Linde has helped establish numerous fuelling stations, some open to the public, through its own independent projects and through the H2 initiatives mentioned above. In the middle of May 2009, OMV opened the first public hydrogen fuelling station in the German state of Baden-Württemberg in collaboration with Linde and Daimler AG. Located at Stuttgart airport, this innovative hydrogen fuelling station can refuel the latest generation of fuel-cell vehicles, including the Mercedes-Benz B-Class F-CELL car, with 700-bar technology. Thanks to Linde's new ionic compressor technology, refuelling only takes three minutes. Linde opened yet another OMV fuelling station in October 2012 in Vienna.
This technology is also in use at a TOTAL hydrogen fuelling station in Berlin's Heerstrasse. The station offers gaseous hydrogen at 350-bar and 700-bar fuelling pumps for buses and cars.
In June 2011, Linde and Daimler agreed on further steps to accelerate expansion of the existing fuelling infrastructure. Over the coming three years, the two companies will be building 20 additional hydrogen fuelling stations in Germany and thus ensuring smooth H2 supply for fuel-cell vehicles. This collaboration will involve a double-digit million euro investment and form a bridge between the existing H2 Mobility and Clean Energy Partnership (CEP) infrastructures. The aim is to use conveniently located sites of various oil companies. The 20 new H2 fuelling stations will be supplied with hydrogen from climate-neutral hydrogen produced in Germany's only industrial hydrogen liquefaction plant in Leuna.
Linde was also involved in a further major public fuelling station in Berlin under the CEP umbrella. The new station features an underground LH2 storage tank plus Linde's new cryo pump, and has been open for business since spring 2011.
Examples of modern H2 infrastructure
One example demonstrating that Linde's H2 concepts are mature enough for deployment in confined city centre locations is a hydrogen fuelling station built in the middle of Hamburg's HafenCity docklands area. The new station for Vattenfall is to be integrated with the surrounding architecture. Linde was the proud winner of this turnkey project, which includes ionic compressors for high-pressure hydrogen
At the Linde Hydrogen Centre near Munich, Linde also runs demo and test systems as proof of concept for modern hydrogen infrastructures. This unique facility bundles a hydrogen fuelling station, a technology test centre, a training forum and a presentation platform under one roof. The heart of the facility is the fuelling station, which supplies a fleet of hydrogen-powered test cars and forklift trucks with both liquid hydrogen (LH2) and compressed gaseous hydrogen (CGH2).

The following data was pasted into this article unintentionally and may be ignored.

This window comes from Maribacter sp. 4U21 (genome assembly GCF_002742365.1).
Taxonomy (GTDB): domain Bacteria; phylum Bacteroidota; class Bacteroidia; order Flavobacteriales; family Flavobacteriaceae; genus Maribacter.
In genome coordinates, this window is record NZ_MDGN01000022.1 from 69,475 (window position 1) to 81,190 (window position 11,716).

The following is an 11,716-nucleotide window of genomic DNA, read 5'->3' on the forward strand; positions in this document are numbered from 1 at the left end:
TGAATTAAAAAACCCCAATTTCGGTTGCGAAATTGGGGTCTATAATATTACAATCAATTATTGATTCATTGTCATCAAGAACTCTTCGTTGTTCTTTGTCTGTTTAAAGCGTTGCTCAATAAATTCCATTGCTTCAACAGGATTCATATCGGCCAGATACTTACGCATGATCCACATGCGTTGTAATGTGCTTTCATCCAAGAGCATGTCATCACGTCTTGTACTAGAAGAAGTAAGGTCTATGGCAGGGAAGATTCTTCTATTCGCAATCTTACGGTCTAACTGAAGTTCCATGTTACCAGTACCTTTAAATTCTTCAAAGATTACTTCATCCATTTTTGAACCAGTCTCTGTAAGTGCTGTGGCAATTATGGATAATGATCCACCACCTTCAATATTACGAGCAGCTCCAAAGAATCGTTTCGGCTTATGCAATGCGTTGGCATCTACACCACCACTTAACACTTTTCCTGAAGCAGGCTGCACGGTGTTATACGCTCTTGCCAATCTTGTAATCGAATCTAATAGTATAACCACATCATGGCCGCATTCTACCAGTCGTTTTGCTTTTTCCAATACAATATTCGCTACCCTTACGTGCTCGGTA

Economic hydrogen-driven forklift
Since 2004, Linde has kicked off numerous demo projects involving hydrogen-powered forklift trucks and other lifts and trucks. At major distribution centres of Wal-Mart, the largest chain of department stores in the US, Linde demonstrated the benefits of fuel cells over batteries to power the company's forklift trucks. And the list was impressive – low noise levels, zero exhaust fumes, no harmful substances such as lead or acid and uninterrupted uptime without delays for battery changes or recharging.
In mid-August 2010, Linde consolidated this position by signing a contract with the BMW Manufacturing Co. plant in Spartanburg, South Carolina, to provide hydrogen technology for the plant's forklift fleet. Over 85 lifts and trucks that deliver process parts to assembly machines throughout the plant are being gradually converted from battery to fuel-cell drives. Thanks to hydrogen technology, this part of BMW's internal logistics operations runs on zero emissions. The vehicles are refuelled at six dispenser stations equipped with Linde's ionic compressors. The hydrogen used to fuel the trucks is a by-product from a chemical plant. Linde uses CO2-free electricity from a hydroelectric power station to process and liquefy the hydrogen. The switch to hydrogen holds many benefits for BMW. The trucks can be refuelled in less than three minutes, for example, which is considerably faster than the 20 minutes or so required for a battery change. Furthermore, the two-kilo capacity hydrogen tank enables the trucks to run for eight to ten hours and, in contrast to batteries, vehicle performance remains consistent throughout the entire shift. The plant's energy consumption has fallen now that the charging stations are no longer used and it no longer has to dispose of the lead-acid batteries.